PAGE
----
11. ^ "Deacon Hopes Killed By 'Gator". The Daily Times. October 21, 1924. p. 2. Retrieved September 22, 2015 – via Newspapers.com.  open access publication - free to read
  12. ^ a b "Miamian Is Big Star Florida's 34-0 Victory". Miami Tribune. October 19, 1924. p. 14. Retrieved September 1, 2015 – via Newspapers.com.  open access publication - free to read
  13. ^ "'Gators May Lac Star Plunger In Battle at Tampa". The Evening Independent. October 16, 1924. 
  14. ^ "Stiffest Test For Longhorsn To Be In Florida Game". The Waco News-Tribune. October 22, 1924. p. 9. Retrieved September 1, 2015 – via Newspapers.com.  open access publication - free to read
  15. ^ "Florida Is Expecting To Have Hard Battle". Miami Tribune. October 25, 1924. p. 5. Retrieved September 1, 2015 – via Newspapers.com.  open access publication - free to read
  16. ^ Virgil M. Newton (October 31, 1924). "Circus Cuts Practice Session Quite Short". Miami Tribune. p. 12. Retrieved September 1, 2015 – via Newspapers.com.  open access publication - free to read
  17. ^ a b Virgil M. Newton (November 2, 1924). "Pittman and Chaplin Star For Winning Team". Miami Tribune. p. 18. Retrieved June 25, 2016 – via Newspapers.com.  open access publication - free to read
  18. ^ Larry Daily (November 8, 1924). "Grid Forecast". The Decatur Herald. p. 5. Retrieved September 1, 2015 – via Newspapers.com.  open access publication - free to read
  19. ^ "100 Things About 100 Years of Gator Football". 
  20. ^ Michael Haskew. West Point 1915: Eisenhower, Bradley, and the Class the Stars Fell On. p. 107.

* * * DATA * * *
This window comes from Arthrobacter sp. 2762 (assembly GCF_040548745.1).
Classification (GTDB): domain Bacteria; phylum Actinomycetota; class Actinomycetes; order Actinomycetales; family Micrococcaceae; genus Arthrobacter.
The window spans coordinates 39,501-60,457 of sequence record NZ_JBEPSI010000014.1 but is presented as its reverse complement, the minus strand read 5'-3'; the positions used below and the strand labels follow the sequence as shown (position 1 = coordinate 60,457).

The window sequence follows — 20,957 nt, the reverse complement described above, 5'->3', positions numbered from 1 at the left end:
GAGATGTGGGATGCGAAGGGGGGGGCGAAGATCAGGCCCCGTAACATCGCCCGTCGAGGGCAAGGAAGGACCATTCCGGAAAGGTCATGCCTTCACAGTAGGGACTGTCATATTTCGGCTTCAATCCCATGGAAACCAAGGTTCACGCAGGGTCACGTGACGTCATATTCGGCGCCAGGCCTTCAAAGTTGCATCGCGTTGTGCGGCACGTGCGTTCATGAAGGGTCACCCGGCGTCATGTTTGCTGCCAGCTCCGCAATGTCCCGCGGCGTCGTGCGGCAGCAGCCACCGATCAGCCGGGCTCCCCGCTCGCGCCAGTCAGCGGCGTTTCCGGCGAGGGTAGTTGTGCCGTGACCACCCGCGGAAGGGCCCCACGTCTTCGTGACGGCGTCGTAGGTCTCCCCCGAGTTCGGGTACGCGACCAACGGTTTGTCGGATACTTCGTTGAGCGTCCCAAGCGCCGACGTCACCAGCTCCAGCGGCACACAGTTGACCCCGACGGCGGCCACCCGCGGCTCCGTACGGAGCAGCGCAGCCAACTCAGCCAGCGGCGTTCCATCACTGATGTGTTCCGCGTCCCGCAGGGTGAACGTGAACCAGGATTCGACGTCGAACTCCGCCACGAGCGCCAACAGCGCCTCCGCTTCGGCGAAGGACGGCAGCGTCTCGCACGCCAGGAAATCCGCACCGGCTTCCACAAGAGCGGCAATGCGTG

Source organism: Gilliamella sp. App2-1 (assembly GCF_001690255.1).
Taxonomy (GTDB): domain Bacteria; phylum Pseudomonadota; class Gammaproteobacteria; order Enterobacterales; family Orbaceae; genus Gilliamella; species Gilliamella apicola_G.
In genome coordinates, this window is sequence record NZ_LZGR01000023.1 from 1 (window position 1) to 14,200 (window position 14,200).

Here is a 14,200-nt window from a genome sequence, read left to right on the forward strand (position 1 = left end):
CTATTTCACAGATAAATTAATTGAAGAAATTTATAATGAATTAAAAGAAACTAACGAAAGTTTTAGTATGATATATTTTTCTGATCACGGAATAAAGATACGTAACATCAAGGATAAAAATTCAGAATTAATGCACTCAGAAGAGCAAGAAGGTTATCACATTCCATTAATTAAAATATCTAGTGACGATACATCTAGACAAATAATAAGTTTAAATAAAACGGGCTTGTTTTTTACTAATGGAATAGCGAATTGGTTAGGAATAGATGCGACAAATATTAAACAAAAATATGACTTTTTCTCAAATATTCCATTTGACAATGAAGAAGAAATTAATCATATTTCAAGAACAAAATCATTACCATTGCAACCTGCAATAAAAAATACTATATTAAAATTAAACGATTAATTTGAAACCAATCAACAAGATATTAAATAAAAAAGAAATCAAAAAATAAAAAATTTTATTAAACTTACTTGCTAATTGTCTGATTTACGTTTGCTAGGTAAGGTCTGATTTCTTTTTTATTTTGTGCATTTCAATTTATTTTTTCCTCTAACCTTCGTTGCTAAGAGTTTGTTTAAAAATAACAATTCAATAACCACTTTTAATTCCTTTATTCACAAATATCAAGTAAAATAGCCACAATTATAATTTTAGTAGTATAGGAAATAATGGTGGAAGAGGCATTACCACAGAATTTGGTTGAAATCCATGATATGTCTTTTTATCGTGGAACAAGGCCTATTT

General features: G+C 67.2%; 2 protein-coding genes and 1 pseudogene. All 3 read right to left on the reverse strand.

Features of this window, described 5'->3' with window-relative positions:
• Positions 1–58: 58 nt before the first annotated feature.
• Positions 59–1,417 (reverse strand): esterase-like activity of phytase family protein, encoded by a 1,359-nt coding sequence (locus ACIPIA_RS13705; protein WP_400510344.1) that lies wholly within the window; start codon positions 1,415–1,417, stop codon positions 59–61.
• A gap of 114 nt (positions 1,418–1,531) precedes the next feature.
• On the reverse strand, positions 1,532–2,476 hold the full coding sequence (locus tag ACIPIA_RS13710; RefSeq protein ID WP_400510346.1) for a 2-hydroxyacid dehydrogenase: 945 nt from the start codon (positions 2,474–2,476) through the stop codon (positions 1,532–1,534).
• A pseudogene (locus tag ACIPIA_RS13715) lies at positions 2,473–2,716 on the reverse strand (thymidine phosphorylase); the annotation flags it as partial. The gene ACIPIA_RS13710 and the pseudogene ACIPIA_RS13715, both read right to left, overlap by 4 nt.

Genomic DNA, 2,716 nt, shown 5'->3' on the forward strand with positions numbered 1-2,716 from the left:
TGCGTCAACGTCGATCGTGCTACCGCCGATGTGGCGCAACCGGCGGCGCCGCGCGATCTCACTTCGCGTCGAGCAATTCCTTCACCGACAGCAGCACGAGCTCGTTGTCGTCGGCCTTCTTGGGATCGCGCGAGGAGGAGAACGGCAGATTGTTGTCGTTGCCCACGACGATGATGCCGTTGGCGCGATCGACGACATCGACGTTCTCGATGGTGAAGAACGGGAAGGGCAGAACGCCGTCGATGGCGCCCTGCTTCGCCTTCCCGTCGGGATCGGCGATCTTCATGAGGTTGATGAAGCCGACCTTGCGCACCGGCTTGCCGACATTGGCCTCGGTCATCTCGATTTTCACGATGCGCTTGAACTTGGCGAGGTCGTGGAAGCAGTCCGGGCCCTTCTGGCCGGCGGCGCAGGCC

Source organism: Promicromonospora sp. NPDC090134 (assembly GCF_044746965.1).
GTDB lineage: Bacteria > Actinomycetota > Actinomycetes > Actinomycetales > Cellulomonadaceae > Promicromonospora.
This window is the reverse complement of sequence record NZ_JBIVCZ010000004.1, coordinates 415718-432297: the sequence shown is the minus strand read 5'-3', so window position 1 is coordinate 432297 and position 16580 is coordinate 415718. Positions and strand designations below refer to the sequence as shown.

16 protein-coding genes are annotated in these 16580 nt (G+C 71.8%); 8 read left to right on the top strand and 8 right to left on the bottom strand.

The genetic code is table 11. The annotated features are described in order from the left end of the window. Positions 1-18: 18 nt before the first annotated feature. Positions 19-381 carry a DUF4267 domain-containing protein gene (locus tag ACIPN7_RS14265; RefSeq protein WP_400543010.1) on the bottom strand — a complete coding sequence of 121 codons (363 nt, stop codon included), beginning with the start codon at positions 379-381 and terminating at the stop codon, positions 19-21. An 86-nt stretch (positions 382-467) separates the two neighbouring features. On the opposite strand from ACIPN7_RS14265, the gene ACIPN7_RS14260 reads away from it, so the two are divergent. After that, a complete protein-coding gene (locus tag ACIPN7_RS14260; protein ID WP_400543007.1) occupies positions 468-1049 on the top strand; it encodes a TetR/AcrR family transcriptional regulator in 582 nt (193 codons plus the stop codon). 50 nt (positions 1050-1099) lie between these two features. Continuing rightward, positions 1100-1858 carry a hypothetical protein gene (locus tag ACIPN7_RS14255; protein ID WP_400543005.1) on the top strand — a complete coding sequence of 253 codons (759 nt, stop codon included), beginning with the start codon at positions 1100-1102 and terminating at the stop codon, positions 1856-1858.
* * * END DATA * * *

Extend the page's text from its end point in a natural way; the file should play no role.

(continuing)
21. ^ a b c "Alligators Surprised By Ferocious Bruins". Mercer Cluster (8). November 21, 1924. 
  22. ^ Associated Press (November 24, 1924). "Florida Alligators Beat Mississippi". The Bee. p. 10. Retrieved September 3, 2015 – via Newspapers.com.  open access publication - free to read
  23. ^ "Will No. 13 be Jinx To Gator Saturday". The Evening Independent. October 30, 1936. 
  24. ^ "Drake Travels Long Way To Get Florida Licking". Chicago Tribune. November 28, 1924. 
  25. ^ "Florida Beats Drake". Joplin Globe. November 28, 1924. p. 6. Retrieved September 2, 2015 – via Newspapers.com.  open access publication - free to read
  26. ^ a b c "Drake Eleven Is Defeated By Florida U.". Cedar Rapids Republican. November 28, 1924. p. 9. Retrieved September 2, 2015 – via Newspapers.com.  open access publication - free to read
  27. ^ a b "Florida "Gators" Beat Their Old Rival, The Generals, 16-6". The Bee. December 8, 1924. p. 8. Retrieved September 1, 2015 – via Newspapers.com.  open access publication - free to read
  28. ^ Associated Press (December 7, 1924). "Florida 'Gators Trounce Washington And Lee Team". Galveston Daily News. p. 15. Retrieved September 1, 2015 – via Newspapers.com.  open access publication - free to read
  29. ^ "Gator's Who Who Is Book of State's Gridiron Stars". The Evening Independent. November 1, 1924.